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    • Anonymous says:

      Yes, your assets and property to be the first on this list for taxation, starting with US taxation since you depend on it for food, energy and travel. Then we can talk about your new local property, income and vat taxes. No you don’t just get to volunteer *others* for your taxation aspirations, lead the way with your *own* damn income!

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  5. Anonymous says:

    The free magazines displayed everywhere answer your question. The advertisers and writers are promoting the developments as excellent wealth growth opportunities, urging foreign investors to “Live Grand”.

    The concerted marketing campaign train for the wealthy is never stopping.

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    • Anon says:

      Same in any country (or territory)

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      • Anonymous says:

        Wrong. Some countries actually stopped foreign investors such as Canada, for one.

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        • Anonymous says:

          And so Canada has to tax the hell out of it’s citizens to pay it’s bills.
          Cayman can’t do that .

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        • Johnny Canuck says:

          Yes, because foreign investors bought houses and condominiums in Toronto and Vancouver and left them empty while there was a serious housing shortage in both cities.

          A pure attempt at real estate speculation which when on such an obscenely large scale has a negative impact on most of society in urban Canada.

        • Miami Dave says:

          Canada certainly needs no more foreign investment in their real estate sector. There is easily enough investment money within the country.

  6. Anonymous says:

    The USA requires that all visitors be vaccinated.

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  7. Anonymous says:

    It says unaudited, so judging by cayman politicians track record is this really a surplus?

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  8. Anon says:

    Can we help the economy by getting rid of travel Cayman? Sure would be nice to have some friends come visit that dont fit the “yesterdays news” vax guidance. For heavens sake, our mother country got rid of all that stuff many months ago!

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  9. Anonymous says:

    OUTRAGEOUS that there’s a surplus budget of that size and Cayman’s public school system is pathetic. This is coming from an expat. Cayman should have 1st class education having a surplus budget which is extremely rare across the world. Top quality teachers, small classrooms and strict discipline. Semester exchanges to other countries would “open Caymanian kids eyes” to what the real world is like. Politicians have no excuse on why this isn’t occurring with all that cash. Since I spoke this far also push for birth control and try to stop the cycle of poverty of single parent mothers knocked up raising 3-6 kids. Crazy!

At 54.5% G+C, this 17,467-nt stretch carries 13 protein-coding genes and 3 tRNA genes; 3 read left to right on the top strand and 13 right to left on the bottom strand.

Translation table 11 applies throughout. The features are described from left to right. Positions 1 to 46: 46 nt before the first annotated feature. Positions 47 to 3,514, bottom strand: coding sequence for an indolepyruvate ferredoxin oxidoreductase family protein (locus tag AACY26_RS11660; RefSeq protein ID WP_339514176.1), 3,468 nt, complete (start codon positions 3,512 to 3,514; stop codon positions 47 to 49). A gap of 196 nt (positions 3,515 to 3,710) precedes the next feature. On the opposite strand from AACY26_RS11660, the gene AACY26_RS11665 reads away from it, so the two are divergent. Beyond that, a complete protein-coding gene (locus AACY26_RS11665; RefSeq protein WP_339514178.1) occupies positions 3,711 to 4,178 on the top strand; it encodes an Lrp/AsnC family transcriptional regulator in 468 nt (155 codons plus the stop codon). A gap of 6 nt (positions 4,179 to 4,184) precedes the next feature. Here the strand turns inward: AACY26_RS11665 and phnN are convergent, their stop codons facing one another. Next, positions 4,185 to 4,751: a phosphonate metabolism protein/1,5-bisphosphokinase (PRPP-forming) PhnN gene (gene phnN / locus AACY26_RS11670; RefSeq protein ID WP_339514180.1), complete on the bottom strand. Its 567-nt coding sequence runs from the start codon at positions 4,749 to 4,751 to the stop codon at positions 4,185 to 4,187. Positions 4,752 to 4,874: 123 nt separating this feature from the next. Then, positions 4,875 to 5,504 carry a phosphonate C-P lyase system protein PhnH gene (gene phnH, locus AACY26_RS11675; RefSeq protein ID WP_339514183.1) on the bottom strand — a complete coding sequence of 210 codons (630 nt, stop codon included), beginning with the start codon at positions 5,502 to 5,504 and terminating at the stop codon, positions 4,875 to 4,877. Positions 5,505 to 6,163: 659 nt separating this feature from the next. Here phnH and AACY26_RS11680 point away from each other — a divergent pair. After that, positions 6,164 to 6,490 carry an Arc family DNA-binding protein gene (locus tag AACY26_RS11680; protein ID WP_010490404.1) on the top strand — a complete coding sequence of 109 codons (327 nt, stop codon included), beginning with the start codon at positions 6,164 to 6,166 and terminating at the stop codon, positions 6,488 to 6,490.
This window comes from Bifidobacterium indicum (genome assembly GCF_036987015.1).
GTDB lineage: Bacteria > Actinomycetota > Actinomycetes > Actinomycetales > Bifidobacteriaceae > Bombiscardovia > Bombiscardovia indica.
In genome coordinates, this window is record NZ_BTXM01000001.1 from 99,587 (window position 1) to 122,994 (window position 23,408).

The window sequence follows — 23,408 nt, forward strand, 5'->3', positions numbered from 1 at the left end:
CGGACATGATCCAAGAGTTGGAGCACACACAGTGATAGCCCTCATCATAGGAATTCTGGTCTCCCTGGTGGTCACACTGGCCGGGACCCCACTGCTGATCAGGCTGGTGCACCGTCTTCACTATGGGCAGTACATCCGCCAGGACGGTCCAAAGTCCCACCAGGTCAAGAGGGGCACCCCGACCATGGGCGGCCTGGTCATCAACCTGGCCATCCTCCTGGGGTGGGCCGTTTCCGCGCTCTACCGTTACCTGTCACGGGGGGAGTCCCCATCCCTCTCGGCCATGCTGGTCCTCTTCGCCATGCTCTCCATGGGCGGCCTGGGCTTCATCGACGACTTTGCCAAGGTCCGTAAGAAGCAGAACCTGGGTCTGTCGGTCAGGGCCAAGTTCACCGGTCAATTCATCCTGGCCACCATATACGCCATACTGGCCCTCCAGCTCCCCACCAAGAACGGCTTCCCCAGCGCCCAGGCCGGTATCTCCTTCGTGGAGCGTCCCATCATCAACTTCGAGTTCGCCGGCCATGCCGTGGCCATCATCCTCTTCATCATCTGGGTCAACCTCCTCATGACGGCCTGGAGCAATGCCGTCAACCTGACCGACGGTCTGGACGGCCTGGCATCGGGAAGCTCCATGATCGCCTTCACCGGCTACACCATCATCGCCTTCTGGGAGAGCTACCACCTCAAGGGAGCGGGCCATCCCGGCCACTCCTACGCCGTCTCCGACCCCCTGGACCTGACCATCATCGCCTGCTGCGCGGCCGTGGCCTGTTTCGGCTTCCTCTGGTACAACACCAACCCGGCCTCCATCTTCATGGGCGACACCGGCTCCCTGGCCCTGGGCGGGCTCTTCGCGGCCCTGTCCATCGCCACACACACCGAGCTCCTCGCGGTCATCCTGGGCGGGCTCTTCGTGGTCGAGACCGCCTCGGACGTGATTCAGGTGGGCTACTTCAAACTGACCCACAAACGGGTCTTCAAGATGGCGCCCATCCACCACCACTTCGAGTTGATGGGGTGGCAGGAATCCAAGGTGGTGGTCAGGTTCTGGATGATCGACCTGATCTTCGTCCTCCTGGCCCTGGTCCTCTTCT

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  10. anon says:

    whether you are for development or not. Its a huge industry in Cayman

    The Progressives were more development orientated. And the current influx of stamp duty funds on previous pre construction projects now coming to fruition have assisted this current PACT administration.

    PACT please don’t boast about how well you are doing you are living off the policies of the Progressives.

    The problem the next administration are going to have( which wont be PACT because they are useless)
    There will be a lot less stamp duty payments coming down the pipe because PACT are anti development and cant even produce a development plan.
    Stats prove there are less developers getting current approval. Even the biggest developers on island are taking a back seat until a development plan is produced. Which wont be for the next 3 years? Not sure how government will finance in the future But it wont be because of PACT amazing policies.

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  11. Orrie Merren 🙏🏻🇰🇾 says:

    If feasible owing to CIG surplus, a Cayman Sovereign Wealth Fund should be established for long term socio-economic prosperity.

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    • Anonymous says:

      Mr Merren, some of us begged Jim Bodden to do this when the money started pouring in with the condo boom in the late 70s/early 80s. But no, he refused. Can you imagine how much money would be in such a wealth fund now if he and subsequent politicians had resisted the temptation to spend every dollar earned like drunken sailors?

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    • Anonymous says:

      A wonderful and long overdue concept Orrie. May I suggest that for now the Government just take 5% of its income and invest it in the same investments and in the same way that the government pension fund is operated. Treat it like an ongoing core expense. That way there will be no opportunities for kick-backs or waste. The existing systems used most efficiently and within a half century all in Cayman would be in the most successful and sustainable society on earth.

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      • Orrie Merren says:

        Good suggestion. I hope such good advice doesn’t fall on deaf ears (figuratively speaking).

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    • Anonymous says:

      Ganja freeness.
      No weeds no votes.

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  12. Anonymous says:

    and what is the plan when the recession hits?